Outdated Alan Sugar is the wrong man for enterprise tsar job

He might be a larger-than-life TV personality and intelligent people know that his programme is manufactured for entertainment, but his apparent values and working practices are not appealing to young people.

The premise of his television show is the antithesis of the way in which successful millennials like to work. Connected, collaborative and communicative; they find the aggression and “every man for himself” attitude of The Apprentice to be unappealing.

At Falmouth University Business School, our Business Entrepreneurship BA is taught using the Team Academy model – students are placed in teams that set up, run and sustain real businesses. We use the model because we know that successful businesses need people that understand teams.

Over three years, our students develop an understanding of the need for a diverse team; gain an appreciation of the fact that teams can often be messy, experience the pleasure and pain of building a team from scratch and discover that a good team is greater than the sum of its parts.

As they run their businesses, our students learn how to function as part of a team; how to manage their colleagues’ strengths and weaknesses, how to negotiate internal conflict, how to harness disagreement for positive purposes – vital skills whether they graduate and go on to establish a future FTSE 100 company, or join an established enterprise as an employee.

The American business writer Stephen Shapiro says that the person you like the least is the person you need the most, and there’s a lot of truth in that. Strong teams (and therefore strong businesses) are diverse and full of people with different skills and strengths, but they’re also supportive and empathetic environments.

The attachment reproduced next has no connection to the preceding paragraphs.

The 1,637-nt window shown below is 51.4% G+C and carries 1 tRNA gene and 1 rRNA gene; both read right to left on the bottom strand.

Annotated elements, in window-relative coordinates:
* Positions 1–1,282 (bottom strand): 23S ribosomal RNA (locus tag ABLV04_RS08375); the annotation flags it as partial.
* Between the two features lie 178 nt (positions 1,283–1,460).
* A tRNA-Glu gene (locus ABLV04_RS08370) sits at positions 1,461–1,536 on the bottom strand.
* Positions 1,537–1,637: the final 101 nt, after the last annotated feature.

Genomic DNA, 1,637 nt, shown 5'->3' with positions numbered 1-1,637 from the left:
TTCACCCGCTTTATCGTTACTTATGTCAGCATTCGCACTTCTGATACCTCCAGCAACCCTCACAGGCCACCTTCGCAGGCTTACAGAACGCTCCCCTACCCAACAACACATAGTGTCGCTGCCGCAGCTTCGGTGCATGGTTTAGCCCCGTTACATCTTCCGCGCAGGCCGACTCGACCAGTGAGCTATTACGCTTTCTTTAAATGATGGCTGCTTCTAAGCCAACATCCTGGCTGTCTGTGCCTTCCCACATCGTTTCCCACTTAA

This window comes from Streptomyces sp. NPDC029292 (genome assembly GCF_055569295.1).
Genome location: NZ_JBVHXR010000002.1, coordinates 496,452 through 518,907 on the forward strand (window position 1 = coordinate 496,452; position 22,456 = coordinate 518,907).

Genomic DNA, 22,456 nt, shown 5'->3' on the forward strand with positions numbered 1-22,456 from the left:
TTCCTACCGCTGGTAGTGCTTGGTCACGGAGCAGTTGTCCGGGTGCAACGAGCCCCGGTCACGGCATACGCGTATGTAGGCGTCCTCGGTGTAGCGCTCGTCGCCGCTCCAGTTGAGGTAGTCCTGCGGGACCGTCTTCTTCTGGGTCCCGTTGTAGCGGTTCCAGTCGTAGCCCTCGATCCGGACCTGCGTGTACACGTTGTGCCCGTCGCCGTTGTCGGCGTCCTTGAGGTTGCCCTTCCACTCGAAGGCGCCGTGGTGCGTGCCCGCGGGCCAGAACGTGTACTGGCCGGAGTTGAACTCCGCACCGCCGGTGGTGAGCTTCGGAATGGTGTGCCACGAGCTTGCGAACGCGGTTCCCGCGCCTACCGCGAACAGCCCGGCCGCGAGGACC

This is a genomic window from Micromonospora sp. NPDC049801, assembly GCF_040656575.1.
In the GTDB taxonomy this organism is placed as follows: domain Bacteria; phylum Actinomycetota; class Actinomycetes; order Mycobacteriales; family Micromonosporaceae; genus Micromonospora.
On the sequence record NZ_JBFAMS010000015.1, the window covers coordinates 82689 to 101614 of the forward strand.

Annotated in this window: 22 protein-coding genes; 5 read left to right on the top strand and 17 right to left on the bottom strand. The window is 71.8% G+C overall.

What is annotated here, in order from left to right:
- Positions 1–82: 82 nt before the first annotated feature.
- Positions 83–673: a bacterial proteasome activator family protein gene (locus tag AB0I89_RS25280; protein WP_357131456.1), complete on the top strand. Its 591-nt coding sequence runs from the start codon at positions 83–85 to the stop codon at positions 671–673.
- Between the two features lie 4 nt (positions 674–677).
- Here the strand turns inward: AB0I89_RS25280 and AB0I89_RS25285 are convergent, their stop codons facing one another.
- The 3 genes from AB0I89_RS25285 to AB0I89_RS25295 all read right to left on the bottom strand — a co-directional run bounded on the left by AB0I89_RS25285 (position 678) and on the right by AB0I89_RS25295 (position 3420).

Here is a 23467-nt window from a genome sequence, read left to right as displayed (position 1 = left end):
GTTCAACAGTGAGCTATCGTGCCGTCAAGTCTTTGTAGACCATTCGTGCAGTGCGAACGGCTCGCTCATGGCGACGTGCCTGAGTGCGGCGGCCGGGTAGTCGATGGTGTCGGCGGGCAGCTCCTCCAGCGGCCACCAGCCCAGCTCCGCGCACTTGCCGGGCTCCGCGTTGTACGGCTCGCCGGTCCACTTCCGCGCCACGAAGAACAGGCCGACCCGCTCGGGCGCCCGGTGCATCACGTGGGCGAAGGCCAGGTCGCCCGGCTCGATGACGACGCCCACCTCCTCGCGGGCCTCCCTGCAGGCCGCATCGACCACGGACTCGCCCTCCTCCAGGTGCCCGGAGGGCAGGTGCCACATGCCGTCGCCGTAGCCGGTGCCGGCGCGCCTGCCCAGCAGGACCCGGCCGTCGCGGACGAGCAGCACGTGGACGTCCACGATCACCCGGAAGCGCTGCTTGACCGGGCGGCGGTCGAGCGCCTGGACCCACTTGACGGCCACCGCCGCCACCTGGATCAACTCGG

Our students are partly assessed on how they help others learn, but they also spend a lot of time learning about themselves and what makes them tick. In order to become a team player, they need to understand what they bring to the group. They are encouraged to be reflective and self-critical, but they also receive feedback from their colleagues.

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However, unlike in Sugar’s boardroom, there’s no finger pointing and blame apportioning; the feedback is constructive and purposeful. Through this process, our students become resilient and receptive to feedback; a vital capacity in any successful business person.

Sugar believes that entrepreneurs are born, not made and that in itself I disagree is clearly wrong. As well as accepting and acting on criticism, experience and the learnings that come with making mistakes all help shape and inform an entrepreneur.

It’s only by trying and experimenting and failing that people with aspirations for their own business can discover the realities of the business world. That’s why investors like serial entrepreneurs – even those that haven’t established market-leading successes every time – because they’re constantly honing their methods and developing their ideas.

There are also key entrepreneurial behaviours that can be taught and learned. “There’s nothing more practical than a good theory” is right and, at a business school like ours, students can blend academic study and practical experience in an environment that’s set up for them to experiment in safely.

It’s right that the government is taking steps to encourage and support entrepreneurship, but it can do better than appointing an outdated business icon of the 80s as an ambassador for enterprise.

Better to take a fresh look at the successful young British businesses of 2016, listen to younger voices and to provide more support for startups.

Jeremy Richards is MBA director at Falmouth University

Mark Wright reveals five things he learned by winning The Apprentice

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